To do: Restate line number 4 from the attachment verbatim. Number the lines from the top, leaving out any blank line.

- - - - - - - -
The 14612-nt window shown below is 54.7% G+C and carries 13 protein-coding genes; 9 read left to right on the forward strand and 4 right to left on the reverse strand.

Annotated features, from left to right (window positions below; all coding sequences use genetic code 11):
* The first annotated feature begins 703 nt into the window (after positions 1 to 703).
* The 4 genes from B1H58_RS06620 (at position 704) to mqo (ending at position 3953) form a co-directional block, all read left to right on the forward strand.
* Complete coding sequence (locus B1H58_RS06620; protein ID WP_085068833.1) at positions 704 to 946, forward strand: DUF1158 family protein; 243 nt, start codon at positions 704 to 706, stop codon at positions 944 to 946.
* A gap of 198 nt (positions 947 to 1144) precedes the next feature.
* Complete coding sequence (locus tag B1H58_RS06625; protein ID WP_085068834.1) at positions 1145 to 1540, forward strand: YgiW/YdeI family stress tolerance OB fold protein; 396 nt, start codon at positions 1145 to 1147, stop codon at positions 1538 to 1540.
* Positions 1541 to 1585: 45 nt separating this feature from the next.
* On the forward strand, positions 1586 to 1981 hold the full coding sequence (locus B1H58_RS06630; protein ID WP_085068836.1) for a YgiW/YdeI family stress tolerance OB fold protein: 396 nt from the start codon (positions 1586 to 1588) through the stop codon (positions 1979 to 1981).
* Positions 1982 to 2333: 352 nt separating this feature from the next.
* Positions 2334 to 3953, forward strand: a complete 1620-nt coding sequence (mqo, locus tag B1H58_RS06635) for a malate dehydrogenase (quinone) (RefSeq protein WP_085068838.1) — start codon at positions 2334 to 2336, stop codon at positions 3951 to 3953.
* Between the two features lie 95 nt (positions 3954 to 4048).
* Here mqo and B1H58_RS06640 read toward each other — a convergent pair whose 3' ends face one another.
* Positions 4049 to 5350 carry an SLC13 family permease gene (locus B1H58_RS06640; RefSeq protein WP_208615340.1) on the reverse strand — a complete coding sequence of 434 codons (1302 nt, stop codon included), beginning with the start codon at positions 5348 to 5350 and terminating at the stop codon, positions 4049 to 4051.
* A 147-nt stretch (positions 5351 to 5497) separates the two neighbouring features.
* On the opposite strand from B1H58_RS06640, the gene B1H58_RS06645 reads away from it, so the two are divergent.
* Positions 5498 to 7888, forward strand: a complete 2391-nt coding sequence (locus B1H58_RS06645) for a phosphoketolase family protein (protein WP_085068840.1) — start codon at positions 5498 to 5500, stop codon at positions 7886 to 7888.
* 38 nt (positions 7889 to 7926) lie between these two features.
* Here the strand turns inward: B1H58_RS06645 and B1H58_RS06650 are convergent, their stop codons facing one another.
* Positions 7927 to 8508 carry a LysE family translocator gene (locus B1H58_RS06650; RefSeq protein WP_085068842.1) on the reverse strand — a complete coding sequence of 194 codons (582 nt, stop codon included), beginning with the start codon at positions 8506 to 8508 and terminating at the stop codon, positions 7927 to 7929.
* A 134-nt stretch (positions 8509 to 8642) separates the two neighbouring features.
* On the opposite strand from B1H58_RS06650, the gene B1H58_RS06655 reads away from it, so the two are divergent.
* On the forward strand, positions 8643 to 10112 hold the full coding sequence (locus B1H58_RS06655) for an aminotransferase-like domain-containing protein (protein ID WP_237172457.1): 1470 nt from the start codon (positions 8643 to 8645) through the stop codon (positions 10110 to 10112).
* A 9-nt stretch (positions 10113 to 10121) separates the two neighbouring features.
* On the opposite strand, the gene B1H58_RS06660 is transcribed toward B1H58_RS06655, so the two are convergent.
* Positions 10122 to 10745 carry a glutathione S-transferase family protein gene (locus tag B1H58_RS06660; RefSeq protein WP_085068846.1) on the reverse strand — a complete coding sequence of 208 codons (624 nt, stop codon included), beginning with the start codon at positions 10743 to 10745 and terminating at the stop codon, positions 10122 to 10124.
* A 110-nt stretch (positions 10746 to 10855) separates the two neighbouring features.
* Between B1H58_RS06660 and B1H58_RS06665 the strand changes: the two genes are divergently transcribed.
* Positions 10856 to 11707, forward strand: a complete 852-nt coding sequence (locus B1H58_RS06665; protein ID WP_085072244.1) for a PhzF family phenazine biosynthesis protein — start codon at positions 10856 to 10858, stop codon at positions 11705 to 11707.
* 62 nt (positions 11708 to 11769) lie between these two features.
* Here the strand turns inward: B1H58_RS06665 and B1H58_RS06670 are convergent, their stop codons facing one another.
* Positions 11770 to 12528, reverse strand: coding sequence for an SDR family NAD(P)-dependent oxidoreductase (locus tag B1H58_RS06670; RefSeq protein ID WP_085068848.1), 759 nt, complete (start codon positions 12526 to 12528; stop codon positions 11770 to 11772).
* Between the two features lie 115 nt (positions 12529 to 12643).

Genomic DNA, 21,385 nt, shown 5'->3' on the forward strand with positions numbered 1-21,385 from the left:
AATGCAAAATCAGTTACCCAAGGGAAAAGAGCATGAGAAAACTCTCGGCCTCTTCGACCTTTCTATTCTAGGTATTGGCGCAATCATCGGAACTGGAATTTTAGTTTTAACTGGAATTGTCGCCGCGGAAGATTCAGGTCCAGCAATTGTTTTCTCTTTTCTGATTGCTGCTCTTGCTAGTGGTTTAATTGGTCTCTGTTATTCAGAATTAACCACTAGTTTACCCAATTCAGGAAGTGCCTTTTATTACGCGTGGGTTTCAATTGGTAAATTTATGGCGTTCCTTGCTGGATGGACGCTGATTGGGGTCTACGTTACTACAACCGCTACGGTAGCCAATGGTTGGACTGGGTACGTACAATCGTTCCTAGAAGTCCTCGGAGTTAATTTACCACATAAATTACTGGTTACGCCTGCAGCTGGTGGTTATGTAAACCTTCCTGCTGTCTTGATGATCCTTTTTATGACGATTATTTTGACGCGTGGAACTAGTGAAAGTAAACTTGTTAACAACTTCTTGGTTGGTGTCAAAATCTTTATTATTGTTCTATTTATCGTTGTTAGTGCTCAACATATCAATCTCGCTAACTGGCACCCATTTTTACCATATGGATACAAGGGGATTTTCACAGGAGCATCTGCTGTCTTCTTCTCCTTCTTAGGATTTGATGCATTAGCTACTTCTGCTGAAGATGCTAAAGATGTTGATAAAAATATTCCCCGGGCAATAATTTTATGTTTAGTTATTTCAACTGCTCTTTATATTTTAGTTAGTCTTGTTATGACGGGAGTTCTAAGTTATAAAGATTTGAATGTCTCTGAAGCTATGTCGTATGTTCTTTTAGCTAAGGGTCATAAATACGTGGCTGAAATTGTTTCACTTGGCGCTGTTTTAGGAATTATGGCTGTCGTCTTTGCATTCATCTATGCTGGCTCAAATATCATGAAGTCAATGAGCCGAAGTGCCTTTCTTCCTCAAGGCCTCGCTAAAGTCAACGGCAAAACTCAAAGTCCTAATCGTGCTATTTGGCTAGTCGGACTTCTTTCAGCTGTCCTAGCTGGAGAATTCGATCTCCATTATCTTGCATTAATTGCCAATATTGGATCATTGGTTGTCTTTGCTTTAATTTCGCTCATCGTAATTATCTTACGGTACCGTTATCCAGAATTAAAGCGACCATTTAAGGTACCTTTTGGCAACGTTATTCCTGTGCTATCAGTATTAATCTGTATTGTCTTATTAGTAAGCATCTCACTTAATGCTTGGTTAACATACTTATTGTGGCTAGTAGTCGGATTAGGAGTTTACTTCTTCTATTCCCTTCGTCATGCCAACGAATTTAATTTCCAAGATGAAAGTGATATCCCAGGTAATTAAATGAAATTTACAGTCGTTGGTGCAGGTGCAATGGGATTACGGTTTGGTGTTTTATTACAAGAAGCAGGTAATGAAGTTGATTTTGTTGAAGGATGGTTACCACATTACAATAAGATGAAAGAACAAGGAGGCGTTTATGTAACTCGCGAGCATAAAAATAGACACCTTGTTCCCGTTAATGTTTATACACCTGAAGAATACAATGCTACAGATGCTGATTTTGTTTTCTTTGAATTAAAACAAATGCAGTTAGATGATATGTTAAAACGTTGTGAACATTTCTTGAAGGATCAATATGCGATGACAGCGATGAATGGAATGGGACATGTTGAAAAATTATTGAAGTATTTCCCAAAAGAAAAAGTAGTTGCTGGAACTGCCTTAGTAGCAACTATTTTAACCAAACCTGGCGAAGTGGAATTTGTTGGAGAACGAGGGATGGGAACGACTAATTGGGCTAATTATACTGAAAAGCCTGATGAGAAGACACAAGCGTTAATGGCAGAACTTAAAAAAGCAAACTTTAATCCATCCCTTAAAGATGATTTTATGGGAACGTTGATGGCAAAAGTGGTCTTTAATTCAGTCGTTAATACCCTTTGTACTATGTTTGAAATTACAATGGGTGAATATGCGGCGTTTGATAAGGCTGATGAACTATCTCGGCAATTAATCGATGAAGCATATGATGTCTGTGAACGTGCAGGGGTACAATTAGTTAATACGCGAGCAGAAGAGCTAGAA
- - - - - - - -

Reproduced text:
* The 4 genes from B1H58_RS06620 (at position 704) to mqo (ending at position 3953) form a co-directional block, all read left to right on the forward strand.